Alarm over Thailand soldiers being given police powers

Rights groups warn new decree could lead to troops committing serious abuses with "total impunity".

    Alarm over Thailand soldiers being given police powers
    Soldiers can now detain suspects without warrants for up to a week [AP]

    Rights groups have condemned a new law issued by Thailand's military-led government that gives the country's soldiers police powers, warning it could lead to troops committing human rights abuses.

    Human Rights Watch, Amnesty International, and the International Commission of Jurists were among six groups that released a joint statement on Tuesday calling for the legislation to be rescinded.

    On March 29, the country's armed forces, including paramilitary units, were given wide-ranging powers to detain suspects without arrest warrants for up to a week for several crimes.

    The military said a crackdown on "mafia figures" was needed because of the lack of police officers to do the job.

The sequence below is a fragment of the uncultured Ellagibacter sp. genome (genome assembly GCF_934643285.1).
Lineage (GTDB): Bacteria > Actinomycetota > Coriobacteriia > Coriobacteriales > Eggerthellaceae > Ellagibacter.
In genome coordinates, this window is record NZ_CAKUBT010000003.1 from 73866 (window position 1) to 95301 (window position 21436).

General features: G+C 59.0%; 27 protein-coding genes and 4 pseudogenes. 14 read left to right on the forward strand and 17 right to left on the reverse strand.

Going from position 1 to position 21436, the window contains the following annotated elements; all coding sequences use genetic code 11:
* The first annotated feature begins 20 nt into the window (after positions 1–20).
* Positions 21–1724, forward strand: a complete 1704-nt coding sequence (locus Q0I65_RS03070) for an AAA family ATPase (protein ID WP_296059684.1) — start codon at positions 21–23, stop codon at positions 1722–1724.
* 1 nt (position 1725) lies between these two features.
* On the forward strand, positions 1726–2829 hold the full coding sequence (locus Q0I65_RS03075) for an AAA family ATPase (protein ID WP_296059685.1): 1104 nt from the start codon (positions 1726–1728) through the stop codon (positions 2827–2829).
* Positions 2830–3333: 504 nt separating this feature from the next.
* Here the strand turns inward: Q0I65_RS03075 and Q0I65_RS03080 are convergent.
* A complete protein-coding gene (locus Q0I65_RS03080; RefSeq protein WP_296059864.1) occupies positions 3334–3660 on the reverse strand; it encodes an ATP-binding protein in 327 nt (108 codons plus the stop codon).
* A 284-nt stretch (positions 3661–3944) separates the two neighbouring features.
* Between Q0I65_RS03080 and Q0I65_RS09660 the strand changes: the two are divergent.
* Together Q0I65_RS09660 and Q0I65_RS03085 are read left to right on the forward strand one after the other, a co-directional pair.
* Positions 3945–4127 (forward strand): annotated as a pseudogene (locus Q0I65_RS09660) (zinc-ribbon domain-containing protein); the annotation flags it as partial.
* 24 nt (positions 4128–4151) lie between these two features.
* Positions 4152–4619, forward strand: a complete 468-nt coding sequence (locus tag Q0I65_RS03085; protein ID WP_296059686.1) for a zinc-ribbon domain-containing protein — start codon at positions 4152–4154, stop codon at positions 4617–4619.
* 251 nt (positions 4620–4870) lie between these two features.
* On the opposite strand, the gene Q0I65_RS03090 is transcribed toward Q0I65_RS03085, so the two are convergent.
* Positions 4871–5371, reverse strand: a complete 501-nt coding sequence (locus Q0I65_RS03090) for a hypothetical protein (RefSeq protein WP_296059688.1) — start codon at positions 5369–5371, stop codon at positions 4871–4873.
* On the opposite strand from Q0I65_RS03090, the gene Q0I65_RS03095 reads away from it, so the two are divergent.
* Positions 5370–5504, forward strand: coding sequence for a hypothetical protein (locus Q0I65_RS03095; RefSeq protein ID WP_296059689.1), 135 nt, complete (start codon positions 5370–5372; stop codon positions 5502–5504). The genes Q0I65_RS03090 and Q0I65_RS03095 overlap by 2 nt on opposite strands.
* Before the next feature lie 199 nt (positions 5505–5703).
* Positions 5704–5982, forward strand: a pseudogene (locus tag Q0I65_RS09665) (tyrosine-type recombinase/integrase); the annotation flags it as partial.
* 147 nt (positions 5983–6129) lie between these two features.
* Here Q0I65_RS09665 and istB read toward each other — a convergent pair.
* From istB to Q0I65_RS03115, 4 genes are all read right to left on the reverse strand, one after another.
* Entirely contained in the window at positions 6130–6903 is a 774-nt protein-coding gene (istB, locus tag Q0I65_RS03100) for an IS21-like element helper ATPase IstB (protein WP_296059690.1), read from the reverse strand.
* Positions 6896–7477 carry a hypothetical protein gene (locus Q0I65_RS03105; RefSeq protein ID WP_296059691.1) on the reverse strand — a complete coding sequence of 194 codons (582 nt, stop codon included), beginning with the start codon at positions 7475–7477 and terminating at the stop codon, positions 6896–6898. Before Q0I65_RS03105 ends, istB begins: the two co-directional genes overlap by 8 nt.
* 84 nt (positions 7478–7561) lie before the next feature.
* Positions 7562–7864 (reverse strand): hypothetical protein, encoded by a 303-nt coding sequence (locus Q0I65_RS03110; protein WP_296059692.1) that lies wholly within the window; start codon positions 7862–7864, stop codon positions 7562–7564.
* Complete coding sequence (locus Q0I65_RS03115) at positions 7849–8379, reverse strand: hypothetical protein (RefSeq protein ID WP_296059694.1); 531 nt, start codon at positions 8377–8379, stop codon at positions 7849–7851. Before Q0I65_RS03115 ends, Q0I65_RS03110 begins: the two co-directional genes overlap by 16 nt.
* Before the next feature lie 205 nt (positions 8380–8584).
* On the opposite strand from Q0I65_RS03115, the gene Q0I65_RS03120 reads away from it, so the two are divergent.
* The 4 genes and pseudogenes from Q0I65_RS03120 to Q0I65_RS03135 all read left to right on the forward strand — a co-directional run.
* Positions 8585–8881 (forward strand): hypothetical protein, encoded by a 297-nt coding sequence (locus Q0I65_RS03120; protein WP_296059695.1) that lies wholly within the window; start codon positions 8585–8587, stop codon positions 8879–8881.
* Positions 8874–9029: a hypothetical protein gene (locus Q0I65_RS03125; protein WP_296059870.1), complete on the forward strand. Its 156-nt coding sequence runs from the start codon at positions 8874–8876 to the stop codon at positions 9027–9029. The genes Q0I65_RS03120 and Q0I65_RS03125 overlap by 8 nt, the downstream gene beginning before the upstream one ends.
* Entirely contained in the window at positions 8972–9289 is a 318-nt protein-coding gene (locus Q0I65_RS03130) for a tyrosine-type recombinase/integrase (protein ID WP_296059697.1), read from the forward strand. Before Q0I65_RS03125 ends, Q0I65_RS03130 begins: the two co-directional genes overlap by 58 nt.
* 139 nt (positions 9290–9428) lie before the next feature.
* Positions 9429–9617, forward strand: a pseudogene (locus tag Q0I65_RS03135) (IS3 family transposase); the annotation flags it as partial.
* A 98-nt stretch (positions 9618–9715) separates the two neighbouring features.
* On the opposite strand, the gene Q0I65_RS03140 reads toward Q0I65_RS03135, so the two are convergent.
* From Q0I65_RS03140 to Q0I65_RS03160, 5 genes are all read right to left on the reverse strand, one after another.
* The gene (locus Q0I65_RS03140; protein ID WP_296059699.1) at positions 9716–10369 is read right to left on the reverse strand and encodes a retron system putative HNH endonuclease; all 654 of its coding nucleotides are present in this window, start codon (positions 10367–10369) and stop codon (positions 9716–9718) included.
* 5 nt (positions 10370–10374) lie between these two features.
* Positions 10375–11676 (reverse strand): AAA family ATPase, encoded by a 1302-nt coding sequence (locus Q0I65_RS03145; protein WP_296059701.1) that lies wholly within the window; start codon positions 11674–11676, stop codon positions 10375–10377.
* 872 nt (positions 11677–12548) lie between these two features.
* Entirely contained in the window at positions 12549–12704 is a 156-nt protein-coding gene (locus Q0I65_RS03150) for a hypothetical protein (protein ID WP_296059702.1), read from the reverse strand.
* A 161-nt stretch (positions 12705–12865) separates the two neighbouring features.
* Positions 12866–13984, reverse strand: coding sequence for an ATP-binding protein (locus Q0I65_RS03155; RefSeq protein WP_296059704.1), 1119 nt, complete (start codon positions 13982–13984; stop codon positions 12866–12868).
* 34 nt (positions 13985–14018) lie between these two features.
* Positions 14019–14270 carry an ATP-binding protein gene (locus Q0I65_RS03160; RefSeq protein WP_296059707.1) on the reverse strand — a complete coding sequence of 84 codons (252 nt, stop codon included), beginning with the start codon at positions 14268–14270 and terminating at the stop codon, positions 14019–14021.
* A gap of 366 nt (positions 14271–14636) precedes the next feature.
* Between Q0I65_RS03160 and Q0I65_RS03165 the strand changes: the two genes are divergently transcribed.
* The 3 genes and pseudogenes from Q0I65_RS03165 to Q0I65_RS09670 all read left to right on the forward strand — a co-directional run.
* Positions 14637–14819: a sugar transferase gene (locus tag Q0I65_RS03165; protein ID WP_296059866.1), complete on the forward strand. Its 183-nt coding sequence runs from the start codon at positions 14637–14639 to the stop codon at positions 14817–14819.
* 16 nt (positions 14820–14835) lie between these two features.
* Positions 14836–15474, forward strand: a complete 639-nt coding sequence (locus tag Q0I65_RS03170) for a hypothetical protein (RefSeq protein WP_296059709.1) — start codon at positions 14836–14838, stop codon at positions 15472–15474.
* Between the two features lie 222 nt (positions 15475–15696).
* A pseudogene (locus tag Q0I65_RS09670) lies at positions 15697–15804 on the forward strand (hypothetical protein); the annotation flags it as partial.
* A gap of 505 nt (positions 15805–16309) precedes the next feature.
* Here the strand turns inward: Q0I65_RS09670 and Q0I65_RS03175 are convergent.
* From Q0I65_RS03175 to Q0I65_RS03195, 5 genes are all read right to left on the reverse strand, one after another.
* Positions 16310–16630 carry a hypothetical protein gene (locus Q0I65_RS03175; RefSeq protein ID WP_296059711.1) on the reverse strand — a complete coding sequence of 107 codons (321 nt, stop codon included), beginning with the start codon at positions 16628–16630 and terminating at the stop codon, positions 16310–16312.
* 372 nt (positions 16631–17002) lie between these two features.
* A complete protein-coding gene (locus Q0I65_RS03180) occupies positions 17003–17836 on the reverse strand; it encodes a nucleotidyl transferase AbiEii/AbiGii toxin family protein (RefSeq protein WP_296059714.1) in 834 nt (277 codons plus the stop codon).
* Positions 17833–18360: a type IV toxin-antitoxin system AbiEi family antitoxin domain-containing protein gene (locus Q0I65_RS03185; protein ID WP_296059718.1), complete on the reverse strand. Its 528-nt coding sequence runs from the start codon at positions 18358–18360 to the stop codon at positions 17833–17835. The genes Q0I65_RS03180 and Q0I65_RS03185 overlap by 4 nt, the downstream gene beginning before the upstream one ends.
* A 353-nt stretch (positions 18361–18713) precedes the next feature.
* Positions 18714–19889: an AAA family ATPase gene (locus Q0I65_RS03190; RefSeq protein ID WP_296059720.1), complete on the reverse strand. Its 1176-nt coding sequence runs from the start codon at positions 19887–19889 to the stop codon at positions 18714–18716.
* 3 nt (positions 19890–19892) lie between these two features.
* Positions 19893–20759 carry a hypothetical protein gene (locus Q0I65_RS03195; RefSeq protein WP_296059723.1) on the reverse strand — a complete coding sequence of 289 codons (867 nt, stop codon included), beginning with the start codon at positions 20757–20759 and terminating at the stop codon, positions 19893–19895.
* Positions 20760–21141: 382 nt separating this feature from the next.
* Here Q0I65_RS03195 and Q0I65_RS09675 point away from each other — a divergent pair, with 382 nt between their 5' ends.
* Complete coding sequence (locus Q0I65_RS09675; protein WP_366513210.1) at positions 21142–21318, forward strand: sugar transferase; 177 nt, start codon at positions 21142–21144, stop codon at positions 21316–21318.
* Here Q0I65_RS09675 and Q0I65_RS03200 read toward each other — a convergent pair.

But the rights groups said the move was a judicial power grab that would give troops immunity from prosecution and may lead to abusive acts such as torture and enforced disappearances. 

    They see it as part of a government campaign to stifle dissent and activism since military leaders seized power two years ago.

    "Instead of paving the way for a return to democratic rule, the Thai junta has broadened its powers to do almost anything it wants, including committing abuses with total impunity," Brad Adams, Asia Director at Human Rights Watch, said in the statement.

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    "Repression becomes a daily reality as Thailand descends further into military dictatorship.”

    Champa Patel, Interim Director of Amnesty International's South East Asia and Pacific Regional Office, also warned of the absence of judicial oversight in the law.

    "The order is yet another example of the pernicious removal of powers from the judicial system to review the military’s actions, to the detriment of rights protection and the rule of law," he said.

    Wilder Tayler, Secretary General of the International Commission of Jurists, said the law would "certainly lead to violations of Thailand's international human rights obligations.

    “We have observed a steady erosion of human rights protections in Thailand since the military coup of  May 22, 2014 and this order signifies another jarring movement in the same direction,” he said.

    SOURCE: Al Jazeera


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